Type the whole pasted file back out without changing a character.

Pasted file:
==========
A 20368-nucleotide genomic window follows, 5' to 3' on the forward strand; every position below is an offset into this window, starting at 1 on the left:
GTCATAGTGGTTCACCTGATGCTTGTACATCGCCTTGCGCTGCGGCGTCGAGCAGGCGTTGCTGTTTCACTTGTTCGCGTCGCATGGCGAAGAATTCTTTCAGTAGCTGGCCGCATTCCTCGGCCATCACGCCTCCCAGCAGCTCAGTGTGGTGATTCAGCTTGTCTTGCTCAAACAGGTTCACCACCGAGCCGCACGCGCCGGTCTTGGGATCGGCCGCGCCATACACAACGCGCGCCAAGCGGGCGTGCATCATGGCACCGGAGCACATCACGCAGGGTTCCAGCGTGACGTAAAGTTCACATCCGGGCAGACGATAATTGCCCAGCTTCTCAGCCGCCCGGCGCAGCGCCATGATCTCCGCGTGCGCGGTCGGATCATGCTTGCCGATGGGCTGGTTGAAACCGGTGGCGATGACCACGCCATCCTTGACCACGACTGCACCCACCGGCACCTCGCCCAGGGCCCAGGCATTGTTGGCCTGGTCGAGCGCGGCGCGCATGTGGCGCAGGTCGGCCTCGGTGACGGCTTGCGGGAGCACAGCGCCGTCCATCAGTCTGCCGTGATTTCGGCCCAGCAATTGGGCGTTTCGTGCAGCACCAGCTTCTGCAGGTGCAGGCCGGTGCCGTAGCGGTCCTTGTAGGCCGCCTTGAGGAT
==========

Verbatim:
A 20368-nucleotide genomic window follows, 5' to 3' on the forward strand; every position below is an offset into this window, starting at 1 on the left:
GTCATAGTGGTTCACCTGATGCTTGTACATCGCCTTGCGCTGCGGCGTCGAGCAGGCGTTGCTGTTTCACTTGTTCGCGTCGCATGGCGAAGAATTCTTTCAGTAGCTGGCCGCATTCCTCGGCCATCACGCCTCCCAGCAGCTCAGTGTGGTGATTCAGCTTGTCTTGCTCAAACAGGTTCACCACCGAGCCGCACGCGCCGGTCTTGGGATCGGCCGCGCCATACACAACGCGCGCCAAGCGGGCGTGCATCATGGCACCGGAGCACATCACGCAGGGTTCCAGCGTGACGTAAAGTTCACATCCGGGCAGACGATAATTGCCCAGCTTCTCAGCCGCCCGGCGCAGCGCCATGATCTCCGCGTGCGCGGTCGGATCATGCTTGCCGATGGGCTGGTTGAAACCGGTGGCGATGACCACGCCATCCTTGACCACGACTGCACCCACCGGCACCTCGCCCAGGGCCCAGGCATTGTTGGCCTGGTCGAGCGCGGCGCGCATGTGGCGCAGGTCGGCCTCGGTGACGGCTTGCGGGAGCACAGCGCCGTCCATCAGTCTGCCGTGATTTCGGCCCAGCAATTGGGCGTTTCGTGCAGCACCAGCTTCTGCAGGTGCAGGCCGGTGCCGTAGCGGTCCTTGTAGGCCGCCTTGAGGAT